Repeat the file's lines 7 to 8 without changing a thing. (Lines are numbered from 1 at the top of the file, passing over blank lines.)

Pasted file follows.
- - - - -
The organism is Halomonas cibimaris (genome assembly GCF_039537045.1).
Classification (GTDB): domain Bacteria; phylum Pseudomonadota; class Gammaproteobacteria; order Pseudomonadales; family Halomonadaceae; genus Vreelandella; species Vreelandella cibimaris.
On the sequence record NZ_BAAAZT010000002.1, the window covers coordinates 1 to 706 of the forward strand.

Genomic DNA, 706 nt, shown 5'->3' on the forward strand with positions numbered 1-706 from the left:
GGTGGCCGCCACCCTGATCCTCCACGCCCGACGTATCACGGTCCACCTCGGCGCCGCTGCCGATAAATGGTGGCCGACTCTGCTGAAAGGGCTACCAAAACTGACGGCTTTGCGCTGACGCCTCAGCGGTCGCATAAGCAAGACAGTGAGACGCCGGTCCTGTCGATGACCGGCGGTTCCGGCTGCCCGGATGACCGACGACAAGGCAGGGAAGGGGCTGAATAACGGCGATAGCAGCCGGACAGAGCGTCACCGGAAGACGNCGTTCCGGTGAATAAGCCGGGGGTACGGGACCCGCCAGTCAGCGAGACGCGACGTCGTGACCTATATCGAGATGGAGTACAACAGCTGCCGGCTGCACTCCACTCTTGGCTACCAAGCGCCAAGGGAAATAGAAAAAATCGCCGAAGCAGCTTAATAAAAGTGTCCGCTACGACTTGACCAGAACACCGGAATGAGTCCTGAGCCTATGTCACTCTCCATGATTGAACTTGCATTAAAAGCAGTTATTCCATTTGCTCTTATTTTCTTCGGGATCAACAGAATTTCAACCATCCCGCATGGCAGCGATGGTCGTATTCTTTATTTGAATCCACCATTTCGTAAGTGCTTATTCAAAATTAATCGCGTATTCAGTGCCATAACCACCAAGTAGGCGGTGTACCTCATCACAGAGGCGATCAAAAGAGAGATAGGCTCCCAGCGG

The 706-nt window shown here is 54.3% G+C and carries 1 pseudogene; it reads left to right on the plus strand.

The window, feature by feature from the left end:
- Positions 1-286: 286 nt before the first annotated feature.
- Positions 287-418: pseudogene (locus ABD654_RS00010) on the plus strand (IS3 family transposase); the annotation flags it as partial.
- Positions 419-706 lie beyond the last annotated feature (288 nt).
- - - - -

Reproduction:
The window, feature by feature from the left end:
- Positions 1-286: 286 nt before the first annotated feature.